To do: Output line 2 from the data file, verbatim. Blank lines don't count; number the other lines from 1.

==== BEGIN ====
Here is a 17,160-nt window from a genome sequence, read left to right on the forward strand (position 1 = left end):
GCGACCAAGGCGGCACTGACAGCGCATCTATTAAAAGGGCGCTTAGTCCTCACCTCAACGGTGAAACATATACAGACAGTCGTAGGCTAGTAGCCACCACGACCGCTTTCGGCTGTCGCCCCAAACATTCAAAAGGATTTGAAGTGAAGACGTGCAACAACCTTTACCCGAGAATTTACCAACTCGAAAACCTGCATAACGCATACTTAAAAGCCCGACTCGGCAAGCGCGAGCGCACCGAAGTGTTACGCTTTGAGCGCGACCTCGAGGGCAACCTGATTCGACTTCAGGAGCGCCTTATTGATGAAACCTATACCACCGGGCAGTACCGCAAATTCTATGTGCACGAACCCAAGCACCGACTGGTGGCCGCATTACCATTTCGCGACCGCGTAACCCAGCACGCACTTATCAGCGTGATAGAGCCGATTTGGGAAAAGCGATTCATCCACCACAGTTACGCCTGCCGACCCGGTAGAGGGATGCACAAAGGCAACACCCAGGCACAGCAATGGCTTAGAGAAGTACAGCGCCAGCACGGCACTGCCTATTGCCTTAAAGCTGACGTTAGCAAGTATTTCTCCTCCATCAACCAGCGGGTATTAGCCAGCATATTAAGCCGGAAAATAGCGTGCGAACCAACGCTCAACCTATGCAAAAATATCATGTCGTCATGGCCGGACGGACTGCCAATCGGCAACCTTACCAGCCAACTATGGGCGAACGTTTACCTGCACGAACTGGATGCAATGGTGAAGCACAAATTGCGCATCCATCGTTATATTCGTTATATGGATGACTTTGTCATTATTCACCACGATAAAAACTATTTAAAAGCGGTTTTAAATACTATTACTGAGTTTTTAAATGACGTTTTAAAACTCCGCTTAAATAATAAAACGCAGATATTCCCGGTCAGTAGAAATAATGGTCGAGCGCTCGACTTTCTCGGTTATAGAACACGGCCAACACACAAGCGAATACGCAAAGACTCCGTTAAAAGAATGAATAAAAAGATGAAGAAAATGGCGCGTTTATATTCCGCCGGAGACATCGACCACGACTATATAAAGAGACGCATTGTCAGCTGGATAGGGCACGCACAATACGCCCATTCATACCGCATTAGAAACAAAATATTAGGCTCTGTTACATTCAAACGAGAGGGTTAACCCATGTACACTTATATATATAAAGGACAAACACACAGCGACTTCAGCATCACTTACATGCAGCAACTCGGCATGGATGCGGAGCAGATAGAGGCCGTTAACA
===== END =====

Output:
GCGACCAAGGCGGCACTGACAGCGCATCTATTAAAAGGGCGCTTAGTCCTCACCTCAACGGTGAAACATATACAGACAGTCGTAGGCTAGTAGCCACCACGACCGCTTTCGGCTGTCGCCCCAAACATTCAAAAGGATTTGAAGTGAAGACGTGCAACAACCTTTACCCGAGAATTTACCAACTCGAAAACCTGCATAACGCATACTTAAAAGCCCGACTCGGCAAGCGCGAGCGCACCGAAGTGTTACGCTTTGAGCGCGACCTCGAGGGCAACCTGATTCGACTTCAGGAGCGCCTTATTGATGAAACCTATACCACCGGGCAGTACCGCAAATTCTATGTGCACGAACCCAAGCACCGACTGGTGGCCGCATTACCATTTCGCGACCGCGTAACCCAGCACGCACTTATCAGCGTGATAGAGCCGATTTGGGAAAAGCGATTCATCCACCACAGTTACGCCTGCCGACCCGGTAGAGGGATGCACAAAGGCAACACCCAGGCACAGCAATGGCTTAGAGAAGTACAGCGCCAGCACGGCACTGCCTATTGCCTTAAAGCTGACGTTAGCAAGTATTTCTCCTCCATCAACCAGCGGGTATTAGCCAGCATATTAAGCCGGAAAATAGCGTGCGAACCAACGCTCAACCTATGCAAAAATATCATGTCGTCATGGCCGGACGGACTGCCAATCGGCAACCTTACCAGCCAACTATGGGCGAACGTTTACCTGCACGAACTGGATGCAATGGTGAAGCACAAATTGCGCATCCATCGTTATATTCGTTATATGGATGACTTTGTCATTATTCACCACGATAAAAACTATTTAAAAGCGGTTTTAAATACTATTACTGAGTTTTTAAATGACGTTTTAAAACTCCGCTTAAATAATAAAACGCAGATATTCCCGGTCAGTAGAAATAATGGTCGAGCGCTCGACTTTCTCGGTTATAGAACACGGCCAACACACAAGCGAATACGCAAAGACTCCGTTAAAAGAATGAATAAAAAGATGAAGAAAATGGCGCGTTTATATTCCGCCGGAGACATCGACCACGACTATATAAAGAGACGCATTGTCAGCTGGATAGGGCACGCACAATACGCCCATTCATACCGCATTAGAAACAAAATATTAGGCTCTGTTACATTCAAACGAGAGGGTTAACCCATGTACACTTATATATATAAAGGACAAACACACAGCGACTTCAGCATCACTTACATGCAGCAACTCGGCATGGATGCGGAGCAGATAGAGGCCGTTAACA